University Park, Pa. — Students in the College of Information Sciences and Technology (IST) are targeting improvised explosive devices (IEDs), a major threat in Iraq, in a study under the supervision of Jake Graham, IST senior research associate.
According to Graham, a retired Marine Corps colonel and veteran of Operation Iraqi Freedom, the 11 student volunteers are delving into the "IED continuum," an ever-evolving cycle leading to development and use of these weapons.
Results of this special project, expected at the end of spring semester 2009, may spark future research by the IST-based Center for Network-centric Cognition and Information Fusion and the Penn State International Center for the Study of Terrorism. For students, there are immediate benefits.
“This is going to hone their skills in research, hone their skills in analytics, and is going to give them a really good appreciation of this problem set,” according to Graham, who said the work is similar in nature to that of two courses he teaches.
Noting that there are two Marine reservists on the student research team, he added, “They may be able to take some of their knowledge into the field.”
Sophomore Jessica Newlen, an information sciences and technology major and security and risk analysis minor, said she is looking forward to learning more about the motivations and the tactics used by terrorists. Her specific task in the project is to look closely at how IED attacks are executed and the specific tactics used. That, she indicated, could provide important clues on how better to defend against these attacks.
The project came about, Graham explained, following success in September by IST students in examining potential threats to U.S. military assets in an exercise called “Commercial Hunter” for the Marine Corps Warfighting Laboratory in Quantico, Va.—Newlen was one of those taking part in that exercise.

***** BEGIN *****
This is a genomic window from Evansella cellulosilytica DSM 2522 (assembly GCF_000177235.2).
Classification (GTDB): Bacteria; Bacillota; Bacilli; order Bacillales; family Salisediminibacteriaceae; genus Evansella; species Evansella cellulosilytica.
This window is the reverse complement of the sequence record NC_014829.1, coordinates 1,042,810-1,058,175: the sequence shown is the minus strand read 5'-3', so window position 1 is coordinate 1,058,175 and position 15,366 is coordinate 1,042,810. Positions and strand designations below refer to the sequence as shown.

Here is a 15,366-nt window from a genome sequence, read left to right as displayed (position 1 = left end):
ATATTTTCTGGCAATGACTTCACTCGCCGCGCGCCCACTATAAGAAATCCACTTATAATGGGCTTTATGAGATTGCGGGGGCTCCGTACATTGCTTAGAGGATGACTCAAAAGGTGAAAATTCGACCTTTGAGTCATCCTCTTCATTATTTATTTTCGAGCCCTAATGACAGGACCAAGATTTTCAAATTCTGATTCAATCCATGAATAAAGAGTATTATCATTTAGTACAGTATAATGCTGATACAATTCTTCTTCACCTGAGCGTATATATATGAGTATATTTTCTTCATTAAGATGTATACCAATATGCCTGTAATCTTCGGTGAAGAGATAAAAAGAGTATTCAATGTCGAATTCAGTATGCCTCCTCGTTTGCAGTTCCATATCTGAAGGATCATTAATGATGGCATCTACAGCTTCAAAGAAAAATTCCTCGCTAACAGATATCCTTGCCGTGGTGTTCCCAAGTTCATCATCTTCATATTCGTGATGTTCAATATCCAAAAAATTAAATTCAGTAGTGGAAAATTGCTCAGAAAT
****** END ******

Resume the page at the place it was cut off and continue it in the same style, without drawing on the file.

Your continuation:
Following the Quantico experience, Graham said, students approached him with an interest in pursuing more projects in a similar vein. At the time, he had been developing an IED-focused class project and that dovetailed with new faculty research interests.
These weapons have accounted for a significant number of American and Iraqi casualties nearly from the day organized resistance by Saddam Hussein’s military ended and sectarian and guerrilla warfare began. The weapons used have changed from repurposed Iraqi munitions to the rise today in the use of “sticky bombs,” as recently reported in the New York Times. The nimbleness of the enemy has posed ongoing problems for troops and friendly forces needing to protect themselves.
Graham said he hopes the student team will be able to “map” attacks that have occurred and do forensic reconstructions of the process leading up to them, including their command and control aspects.
He said the student project may uncover knowledge gaps concerning the higher-level strategies of terrorist fighters and leaders, gaps which may lead to research opportunities for the Center for Network-centric Cognition and Information Fusion and the International Center for the Study of Terrorism.